If you, or your band, or your PR don’t care to support me, then remove me from your lists.  If you want your music reviewed, please send it to me.  If you are PR and you send me music to review, I expect you to show willing on Twitter or FB.  If I don’t see any mutual love, three strikes and we’ll shake hands.

You see this is my time, my money, my life, my choice.  I started writing 18 months ago because I wanted people to know about so many unsigned bands that were going unheard.  I wanted to shout out about amazing Norwegian music and beatastic Danish Americana.  I wanted to bounce enchantments of Dorset other-worldliness off the moon.  And, I wanted to write about Radiohead.

All of that and more is what I am going to continue to do.

But I’m going back to basics.  I’m going back to basics.  Doing things the way I want to do them, when I want to do them and how. Blogging for the right reasons.  And, for the love of music.

If you’re with me, I’ll cya around.

Derv x

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4 thoughts on “Why Sometimes Saying Thank You Just Isn’t Enough … #Blogging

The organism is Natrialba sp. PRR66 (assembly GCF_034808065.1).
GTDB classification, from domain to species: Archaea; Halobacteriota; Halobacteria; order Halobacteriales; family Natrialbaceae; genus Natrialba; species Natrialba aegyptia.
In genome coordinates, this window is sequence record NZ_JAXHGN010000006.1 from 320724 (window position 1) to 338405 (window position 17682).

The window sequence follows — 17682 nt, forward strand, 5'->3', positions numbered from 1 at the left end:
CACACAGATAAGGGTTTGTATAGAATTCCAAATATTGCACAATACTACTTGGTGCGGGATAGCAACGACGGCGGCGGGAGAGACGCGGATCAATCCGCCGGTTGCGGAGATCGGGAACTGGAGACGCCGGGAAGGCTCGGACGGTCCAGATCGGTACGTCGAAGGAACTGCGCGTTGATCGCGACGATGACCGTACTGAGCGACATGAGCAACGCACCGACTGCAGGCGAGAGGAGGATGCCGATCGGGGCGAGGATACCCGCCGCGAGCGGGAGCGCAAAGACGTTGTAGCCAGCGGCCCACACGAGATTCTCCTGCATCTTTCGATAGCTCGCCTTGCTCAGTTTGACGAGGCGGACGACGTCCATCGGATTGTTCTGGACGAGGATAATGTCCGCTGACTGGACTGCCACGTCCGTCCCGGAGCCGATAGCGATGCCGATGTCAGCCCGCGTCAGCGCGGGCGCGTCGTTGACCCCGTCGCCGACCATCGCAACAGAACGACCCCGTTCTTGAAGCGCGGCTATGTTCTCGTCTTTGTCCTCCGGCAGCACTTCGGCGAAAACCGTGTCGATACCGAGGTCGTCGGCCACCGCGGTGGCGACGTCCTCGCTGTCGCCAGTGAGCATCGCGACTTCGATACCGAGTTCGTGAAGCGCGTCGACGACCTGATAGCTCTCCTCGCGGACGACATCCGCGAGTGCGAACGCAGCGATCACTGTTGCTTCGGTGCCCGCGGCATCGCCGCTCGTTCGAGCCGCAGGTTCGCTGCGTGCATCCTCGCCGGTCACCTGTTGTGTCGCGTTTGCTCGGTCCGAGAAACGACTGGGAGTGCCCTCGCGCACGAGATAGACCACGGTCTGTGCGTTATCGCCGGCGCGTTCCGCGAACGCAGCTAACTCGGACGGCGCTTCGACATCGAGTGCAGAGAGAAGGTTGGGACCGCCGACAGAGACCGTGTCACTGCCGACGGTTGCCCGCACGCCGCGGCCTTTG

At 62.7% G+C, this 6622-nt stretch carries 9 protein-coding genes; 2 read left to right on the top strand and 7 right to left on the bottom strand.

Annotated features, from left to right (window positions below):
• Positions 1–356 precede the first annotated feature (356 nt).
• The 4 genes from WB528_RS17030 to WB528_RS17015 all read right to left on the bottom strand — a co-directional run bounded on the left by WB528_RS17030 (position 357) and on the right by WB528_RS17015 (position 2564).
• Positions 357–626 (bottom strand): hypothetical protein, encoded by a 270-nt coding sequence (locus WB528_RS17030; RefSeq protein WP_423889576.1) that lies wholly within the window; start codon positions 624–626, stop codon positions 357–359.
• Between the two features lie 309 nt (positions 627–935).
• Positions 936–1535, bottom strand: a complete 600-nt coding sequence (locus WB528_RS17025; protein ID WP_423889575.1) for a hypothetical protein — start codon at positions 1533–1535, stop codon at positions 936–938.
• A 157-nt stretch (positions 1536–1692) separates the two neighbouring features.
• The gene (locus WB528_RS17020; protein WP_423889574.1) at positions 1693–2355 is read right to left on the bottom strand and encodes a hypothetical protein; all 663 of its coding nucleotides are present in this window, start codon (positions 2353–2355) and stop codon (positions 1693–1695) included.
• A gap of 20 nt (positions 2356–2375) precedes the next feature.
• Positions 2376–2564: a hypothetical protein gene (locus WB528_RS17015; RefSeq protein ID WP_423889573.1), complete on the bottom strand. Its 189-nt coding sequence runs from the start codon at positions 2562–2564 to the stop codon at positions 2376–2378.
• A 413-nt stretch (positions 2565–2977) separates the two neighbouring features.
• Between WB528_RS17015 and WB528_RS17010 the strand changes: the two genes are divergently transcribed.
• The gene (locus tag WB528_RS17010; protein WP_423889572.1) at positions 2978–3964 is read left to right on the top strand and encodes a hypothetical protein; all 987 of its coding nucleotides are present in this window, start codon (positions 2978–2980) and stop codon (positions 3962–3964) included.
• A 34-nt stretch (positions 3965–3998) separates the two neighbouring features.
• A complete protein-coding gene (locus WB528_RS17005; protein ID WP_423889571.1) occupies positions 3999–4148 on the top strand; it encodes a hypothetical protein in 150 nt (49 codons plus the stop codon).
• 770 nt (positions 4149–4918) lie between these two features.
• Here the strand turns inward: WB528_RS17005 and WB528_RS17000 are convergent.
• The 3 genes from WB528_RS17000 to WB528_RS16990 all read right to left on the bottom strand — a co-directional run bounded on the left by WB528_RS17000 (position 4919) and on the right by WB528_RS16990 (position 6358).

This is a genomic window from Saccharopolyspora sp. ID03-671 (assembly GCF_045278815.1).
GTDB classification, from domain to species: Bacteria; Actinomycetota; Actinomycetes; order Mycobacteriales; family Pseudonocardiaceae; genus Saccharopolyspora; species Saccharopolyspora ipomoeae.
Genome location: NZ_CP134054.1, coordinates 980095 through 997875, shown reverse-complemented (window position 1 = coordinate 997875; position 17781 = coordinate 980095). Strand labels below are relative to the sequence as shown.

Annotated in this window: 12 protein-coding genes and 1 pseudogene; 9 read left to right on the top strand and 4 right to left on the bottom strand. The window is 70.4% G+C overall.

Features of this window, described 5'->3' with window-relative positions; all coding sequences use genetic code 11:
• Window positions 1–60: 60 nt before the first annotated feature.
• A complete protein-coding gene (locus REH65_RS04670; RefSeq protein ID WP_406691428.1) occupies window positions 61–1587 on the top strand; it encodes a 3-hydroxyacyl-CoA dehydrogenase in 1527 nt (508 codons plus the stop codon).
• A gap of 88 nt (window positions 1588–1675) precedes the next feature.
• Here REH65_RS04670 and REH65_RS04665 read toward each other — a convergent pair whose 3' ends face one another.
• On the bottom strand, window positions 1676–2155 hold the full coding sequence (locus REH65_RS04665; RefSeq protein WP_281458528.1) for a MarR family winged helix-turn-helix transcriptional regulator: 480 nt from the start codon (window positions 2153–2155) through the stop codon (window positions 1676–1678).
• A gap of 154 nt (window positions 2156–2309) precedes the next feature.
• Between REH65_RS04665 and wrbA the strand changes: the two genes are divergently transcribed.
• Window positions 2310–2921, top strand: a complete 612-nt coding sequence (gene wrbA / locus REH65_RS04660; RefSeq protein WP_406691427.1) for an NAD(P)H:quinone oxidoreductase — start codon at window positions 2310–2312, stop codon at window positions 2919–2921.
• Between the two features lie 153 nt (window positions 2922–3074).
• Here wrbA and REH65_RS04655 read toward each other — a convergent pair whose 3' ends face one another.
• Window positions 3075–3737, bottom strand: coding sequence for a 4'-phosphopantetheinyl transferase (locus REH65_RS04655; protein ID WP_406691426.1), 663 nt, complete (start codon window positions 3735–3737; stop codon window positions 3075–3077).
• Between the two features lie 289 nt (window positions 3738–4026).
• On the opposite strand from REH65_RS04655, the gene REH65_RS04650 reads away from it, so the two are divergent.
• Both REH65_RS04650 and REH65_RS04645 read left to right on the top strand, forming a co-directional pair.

1. Exceptionally well written and thought out, we spoken about this before and although it’s your (clearly evident) passion. Passion can and will only take you so far.

    Don’t give up no matter what it’s your passion, YOUR blog and well written, articulate views.

    You’re witty, acerbic, sarcastic, knowledgeable, assertive and above all else a bloody good writer who has written about bands you don’t want to and spent YOUR time doing it.

    Your no 1 fan.

    Eddie

    Like

    1. Why thank you … this has been brewing for a while. Things kind of came to a head recently but after much deliberation I concluded that no-one was going to destroy my enjoyment of writing about music; that I was going to take back ownership of what and who I write about; and that at the end of the day, I don’t owe anyone anything except myself. Compliments and support much appreciate as always! 🙂

      Like

  2. As another unpaid and underappreciated blogger, I can commiserate with your thoughts. I found you through your Pascal Pinon post, which is one of the most sensitive and intelligent pieces of music journalism I have ever encountered. I don’t have any real clout in the music biz—I’m just another fan—but I did see to it that a quote from your review and a link to it ended up on Pascal Pinon’s Wikipedia page.

    Thanks for doing the job right.

    Professor Batty @ Flippism is the Key

    Like